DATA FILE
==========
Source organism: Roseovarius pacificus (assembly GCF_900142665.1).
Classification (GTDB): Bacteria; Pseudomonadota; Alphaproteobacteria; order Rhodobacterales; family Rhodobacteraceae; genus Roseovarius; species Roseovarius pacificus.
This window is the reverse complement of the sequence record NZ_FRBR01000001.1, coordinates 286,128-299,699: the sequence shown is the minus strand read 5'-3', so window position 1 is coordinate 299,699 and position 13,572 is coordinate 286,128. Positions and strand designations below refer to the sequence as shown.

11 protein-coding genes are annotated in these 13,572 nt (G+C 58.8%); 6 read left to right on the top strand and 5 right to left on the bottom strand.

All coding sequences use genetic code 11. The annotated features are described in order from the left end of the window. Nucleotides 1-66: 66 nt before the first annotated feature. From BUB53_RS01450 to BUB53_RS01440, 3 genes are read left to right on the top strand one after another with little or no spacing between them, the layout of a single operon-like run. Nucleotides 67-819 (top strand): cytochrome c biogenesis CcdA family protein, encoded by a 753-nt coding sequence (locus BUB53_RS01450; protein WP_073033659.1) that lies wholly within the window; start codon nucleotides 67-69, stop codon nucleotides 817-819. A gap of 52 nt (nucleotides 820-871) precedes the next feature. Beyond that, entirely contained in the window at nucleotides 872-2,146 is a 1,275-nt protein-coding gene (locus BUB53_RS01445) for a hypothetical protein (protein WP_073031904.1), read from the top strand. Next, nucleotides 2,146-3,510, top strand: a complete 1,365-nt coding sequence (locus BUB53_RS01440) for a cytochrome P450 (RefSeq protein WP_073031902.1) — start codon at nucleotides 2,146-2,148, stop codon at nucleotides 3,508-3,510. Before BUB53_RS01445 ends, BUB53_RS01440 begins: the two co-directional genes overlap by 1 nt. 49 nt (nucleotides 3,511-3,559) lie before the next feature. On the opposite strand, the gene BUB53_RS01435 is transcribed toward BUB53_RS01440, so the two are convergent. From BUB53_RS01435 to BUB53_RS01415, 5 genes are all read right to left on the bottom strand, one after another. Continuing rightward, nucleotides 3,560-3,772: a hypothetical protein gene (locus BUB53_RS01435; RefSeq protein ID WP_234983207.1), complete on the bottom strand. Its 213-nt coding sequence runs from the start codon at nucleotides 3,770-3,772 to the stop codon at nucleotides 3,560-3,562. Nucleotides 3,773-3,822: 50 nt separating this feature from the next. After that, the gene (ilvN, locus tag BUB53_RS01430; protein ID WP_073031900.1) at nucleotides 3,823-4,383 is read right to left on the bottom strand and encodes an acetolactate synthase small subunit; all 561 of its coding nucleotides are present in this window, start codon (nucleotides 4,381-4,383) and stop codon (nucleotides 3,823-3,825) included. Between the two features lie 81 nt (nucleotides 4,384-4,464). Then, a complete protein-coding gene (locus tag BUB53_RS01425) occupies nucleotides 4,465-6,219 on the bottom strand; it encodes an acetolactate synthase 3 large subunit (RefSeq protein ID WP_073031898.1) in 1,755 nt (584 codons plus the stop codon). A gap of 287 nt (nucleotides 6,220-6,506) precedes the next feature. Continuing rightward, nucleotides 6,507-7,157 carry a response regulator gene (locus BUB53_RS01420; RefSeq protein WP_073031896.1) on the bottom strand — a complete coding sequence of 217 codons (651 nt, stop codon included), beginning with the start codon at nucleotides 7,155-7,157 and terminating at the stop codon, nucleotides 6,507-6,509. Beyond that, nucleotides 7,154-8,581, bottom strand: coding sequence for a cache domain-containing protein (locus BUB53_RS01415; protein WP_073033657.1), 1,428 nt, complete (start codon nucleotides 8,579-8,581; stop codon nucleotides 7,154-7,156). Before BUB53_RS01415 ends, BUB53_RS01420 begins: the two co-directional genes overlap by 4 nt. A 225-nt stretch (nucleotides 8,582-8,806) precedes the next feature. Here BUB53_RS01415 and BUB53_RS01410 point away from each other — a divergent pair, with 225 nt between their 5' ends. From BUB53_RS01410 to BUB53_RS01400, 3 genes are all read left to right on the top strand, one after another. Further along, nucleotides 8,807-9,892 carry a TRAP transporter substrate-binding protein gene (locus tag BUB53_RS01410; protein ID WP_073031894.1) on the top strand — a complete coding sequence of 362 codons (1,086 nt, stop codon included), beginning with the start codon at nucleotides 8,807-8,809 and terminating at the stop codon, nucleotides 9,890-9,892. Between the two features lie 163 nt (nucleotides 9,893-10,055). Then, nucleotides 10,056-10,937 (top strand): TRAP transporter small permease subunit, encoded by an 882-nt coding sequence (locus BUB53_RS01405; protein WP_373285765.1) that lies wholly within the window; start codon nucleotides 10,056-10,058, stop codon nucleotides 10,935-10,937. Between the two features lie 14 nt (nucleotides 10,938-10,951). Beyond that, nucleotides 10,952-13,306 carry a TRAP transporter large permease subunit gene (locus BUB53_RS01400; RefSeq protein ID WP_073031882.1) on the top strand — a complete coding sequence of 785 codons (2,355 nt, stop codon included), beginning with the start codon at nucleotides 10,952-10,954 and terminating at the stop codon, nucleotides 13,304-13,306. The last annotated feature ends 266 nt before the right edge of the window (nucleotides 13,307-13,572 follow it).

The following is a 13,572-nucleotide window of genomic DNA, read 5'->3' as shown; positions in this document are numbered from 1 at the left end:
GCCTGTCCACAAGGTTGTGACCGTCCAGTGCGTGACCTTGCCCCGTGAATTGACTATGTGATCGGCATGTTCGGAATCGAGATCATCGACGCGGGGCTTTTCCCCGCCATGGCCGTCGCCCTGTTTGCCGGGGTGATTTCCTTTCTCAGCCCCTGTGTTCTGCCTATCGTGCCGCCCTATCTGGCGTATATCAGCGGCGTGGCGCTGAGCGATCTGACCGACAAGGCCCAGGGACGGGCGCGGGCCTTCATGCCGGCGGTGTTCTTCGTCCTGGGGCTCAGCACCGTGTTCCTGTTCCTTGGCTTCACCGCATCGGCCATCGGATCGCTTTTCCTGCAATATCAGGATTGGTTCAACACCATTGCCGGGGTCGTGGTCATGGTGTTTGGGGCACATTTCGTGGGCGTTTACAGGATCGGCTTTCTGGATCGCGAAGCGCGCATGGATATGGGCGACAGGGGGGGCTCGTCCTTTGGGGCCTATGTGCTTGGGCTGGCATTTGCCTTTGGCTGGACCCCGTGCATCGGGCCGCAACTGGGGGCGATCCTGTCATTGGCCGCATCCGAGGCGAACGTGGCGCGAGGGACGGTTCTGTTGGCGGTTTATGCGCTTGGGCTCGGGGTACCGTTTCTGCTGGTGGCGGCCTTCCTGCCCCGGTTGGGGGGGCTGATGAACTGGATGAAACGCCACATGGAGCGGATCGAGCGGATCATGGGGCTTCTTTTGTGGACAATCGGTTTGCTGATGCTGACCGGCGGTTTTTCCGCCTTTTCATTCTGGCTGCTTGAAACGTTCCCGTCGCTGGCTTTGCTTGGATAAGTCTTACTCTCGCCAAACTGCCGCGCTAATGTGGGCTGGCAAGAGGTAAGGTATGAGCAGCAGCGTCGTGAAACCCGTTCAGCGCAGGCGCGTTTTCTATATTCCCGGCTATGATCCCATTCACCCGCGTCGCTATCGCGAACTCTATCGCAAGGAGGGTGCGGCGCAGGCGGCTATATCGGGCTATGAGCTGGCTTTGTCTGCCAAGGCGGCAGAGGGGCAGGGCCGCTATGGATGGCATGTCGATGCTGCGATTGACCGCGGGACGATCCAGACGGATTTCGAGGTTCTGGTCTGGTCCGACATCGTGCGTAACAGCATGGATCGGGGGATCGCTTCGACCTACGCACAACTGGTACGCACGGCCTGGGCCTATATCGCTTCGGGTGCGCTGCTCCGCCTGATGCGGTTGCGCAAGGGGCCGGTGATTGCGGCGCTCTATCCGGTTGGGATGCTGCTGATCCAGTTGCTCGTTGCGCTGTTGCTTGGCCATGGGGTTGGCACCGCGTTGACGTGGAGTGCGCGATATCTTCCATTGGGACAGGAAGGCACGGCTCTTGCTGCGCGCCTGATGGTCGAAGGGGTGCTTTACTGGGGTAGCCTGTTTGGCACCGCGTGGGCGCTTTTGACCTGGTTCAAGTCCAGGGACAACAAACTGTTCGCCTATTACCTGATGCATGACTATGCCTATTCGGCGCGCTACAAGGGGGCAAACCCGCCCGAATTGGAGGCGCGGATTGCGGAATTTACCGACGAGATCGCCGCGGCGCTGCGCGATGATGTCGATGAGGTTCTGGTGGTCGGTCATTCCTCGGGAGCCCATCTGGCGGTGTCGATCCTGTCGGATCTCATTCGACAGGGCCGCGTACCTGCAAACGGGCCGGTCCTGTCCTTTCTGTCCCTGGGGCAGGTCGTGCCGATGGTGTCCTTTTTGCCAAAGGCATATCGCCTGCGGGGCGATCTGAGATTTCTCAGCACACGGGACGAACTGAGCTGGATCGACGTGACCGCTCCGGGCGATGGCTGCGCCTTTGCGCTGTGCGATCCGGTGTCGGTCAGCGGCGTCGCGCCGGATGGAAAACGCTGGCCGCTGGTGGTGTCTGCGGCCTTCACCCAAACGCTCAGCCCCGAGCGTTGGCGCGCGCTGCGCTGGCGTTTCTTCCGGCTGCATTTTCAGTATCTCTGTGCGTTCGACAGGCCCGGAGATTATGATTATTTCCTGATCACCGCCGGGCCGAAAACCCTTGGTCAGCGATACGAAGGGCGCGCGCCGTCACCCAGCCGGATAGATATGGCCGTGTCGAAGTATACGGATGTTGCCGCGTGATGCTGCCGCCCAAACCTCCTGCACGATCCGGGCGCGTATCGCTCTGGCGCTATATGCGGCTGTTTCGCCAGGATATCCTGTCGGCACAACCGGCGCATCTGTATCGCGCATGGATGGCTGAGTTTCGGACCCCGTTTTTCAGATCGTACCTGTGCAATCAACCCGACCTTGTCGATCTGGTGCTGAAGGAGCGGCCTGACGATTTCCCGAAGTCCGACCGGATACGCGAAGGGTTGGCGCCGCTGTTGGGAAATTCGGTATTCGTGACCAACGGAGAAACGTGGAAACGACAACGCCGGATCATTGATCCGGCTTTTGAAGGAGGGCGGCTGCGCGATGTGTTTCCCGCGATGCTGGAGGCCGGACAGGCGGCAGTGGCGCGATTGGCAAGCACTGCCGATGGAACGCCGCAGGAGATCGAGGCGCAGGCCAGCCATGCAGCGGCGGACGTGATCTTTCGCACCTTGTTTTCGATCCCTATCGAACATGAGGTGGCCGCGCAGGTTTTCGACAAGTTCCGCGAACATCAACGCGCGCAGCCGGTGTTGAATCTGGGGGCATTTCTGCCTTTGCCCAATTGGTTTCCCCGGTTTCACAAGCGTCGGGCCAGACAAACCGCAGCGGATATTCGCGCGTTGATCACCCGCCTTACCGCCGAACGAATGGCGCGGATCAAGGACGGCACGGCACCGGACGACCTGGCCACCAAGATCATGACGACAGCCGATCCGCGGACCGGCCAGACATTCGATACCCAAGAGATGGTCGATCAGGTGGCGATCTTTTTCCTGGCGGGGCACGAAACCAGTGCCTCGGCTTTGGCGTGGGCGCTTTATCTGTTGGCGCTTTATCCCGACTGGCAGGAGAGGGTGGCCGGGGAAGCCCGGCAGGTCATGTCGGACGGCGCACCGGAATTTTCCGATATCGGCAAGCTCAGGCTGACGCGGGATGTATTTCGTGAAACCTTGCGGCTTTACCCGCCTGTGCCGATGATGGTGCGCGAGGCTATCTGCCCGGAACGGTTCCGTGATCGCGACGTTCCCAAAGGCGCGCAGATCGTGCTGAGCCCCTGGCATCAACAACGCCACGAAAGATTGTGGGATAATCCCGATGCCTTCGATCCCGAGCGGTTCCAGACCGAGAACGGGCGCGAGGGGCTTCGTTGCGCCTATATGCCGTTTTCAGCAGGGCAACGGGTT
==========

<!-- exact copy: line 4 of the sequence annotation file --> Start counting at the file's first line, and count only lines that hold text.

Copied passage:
11 protein-coding genes are annotated in these 13,572 nt (G+C 58.8%); 6 read left to right on the top strand and 5 right to left on the bottom strand.